The Metaphysics of Pseudonymity

I’m glad to see Ed Whelan apologize for having outed pseudonymous blogger “Publius,” though obviously the correct way to handle this kind of situation is to not do the outing in the first place. Once the deed is done, it’s hard to take back.

For some larger thoughts on the ethics of the issue, I’d recommend what Julian Sanchez has to say. But a separate point I would make is that the whole notion that you might want to “unmask” a pseudonymous internet persona with a longstanding and stable presence on the web strikes me as partaking of certain slightly odd presuppositions. The thinking seems to be that some almost magical power is held by knowing the real name of a blogger. This seems to me to be about on a par with the stories (are they even true?) you sometimes hear about tribes who think that you can steal someone’s soul by taking a photograph, or that if you learn the true names of animals you can command them to do your bidding.

I mean, it’s not as if the fact that my name is “Matthew Yglesias” is a particularly interesting or important fact about me (indeed, it’s not even on my birth certificate, though it is my real legal name since I was a few days old). Arguably, various biographical facts about me are relevant. I’ve written that I’m from New York City, that I went to Dalton and Harvard, that my dad’s a writer, etc. But I could be lying about that stuff consistent with using my accurate name. And plenty of people who do blog under their real names are not as forthcoming with biographical information. But the point is that if the idea is that someone is actively misrepresenting themselves on the Internet—blogging about climate change without ever mentioning that you work in the PR department for a coal company—that’s clearly a problem. But the problem is the misrepresentation rather than the pseudonym. And, indeed, this trick can be pulled off just as easily with full name and biographical details. After all, you know all about me, but you have no idea who CAPAF’s donors are, and the same applies to just about everyone you read who works at a DC-based non-profit.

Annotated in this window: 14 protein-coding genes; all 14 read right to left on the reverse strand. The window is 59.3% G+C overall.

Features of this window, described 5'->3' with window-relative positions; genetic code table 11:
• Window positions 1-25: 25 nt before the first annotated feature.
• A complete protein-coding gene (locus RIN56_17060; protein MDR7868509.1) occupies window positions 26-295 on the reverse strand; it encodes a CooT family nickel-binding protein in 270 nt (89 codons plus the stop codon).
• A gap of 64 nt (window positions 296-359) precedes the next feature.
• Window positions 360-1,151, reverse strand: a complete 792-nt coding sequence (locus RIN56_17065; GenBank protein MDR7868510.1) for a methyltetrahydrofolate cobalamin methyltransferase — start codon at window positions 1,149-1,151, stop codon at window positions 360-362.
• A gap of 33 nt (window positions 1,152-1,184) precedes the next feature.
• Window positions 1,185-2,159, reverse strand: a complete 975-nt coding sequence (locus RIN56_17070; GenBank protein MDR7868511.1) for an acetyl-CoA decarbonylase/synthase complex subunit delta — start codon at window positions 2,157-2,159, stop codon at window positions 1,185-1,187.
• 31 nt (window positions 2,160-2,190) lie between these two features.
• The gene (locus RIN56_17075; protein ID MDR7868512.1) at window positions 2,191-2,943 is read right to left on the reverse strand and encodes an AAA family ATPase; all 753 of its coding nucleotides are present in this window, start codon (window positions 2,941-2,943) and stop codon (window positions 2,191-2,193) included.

And of course it’s a fallacy to assume a perfect identity between any Internet persona and its author(s). A whole bunch of different writers collaborate on producing Think Progress and they write in what I think is a pretty uniform voice. But like the writers behind The Economist, they’re actually all beautiful unique snowflakes who are often quite different from the TP persona. And by the same token, Matthew Yglesias “in real life” is not the same as the character I play on the Internet. On the other hand, I’m not sure it’s quite right to say that the in-the-flesh MY is “real” and the on-the-Internet one is somehow “fake.” This blog has existed for over seven years now, and it’s almost certainly the case that more people “know” the persona than know me. And I think that should hold all the more strongly for any prominent pseudonymous bloggers. The well-known, stable character is a person with integrity, influence, a personality, a reputation, social connections, etc., the same as anyone else. To be sure, they may be artifice in terms of the presentation of the character. But our various “in real life” self-presentations (to a boss, to a first date, to family, to friends, to people we run into at a high school reunion) involve artifice as well.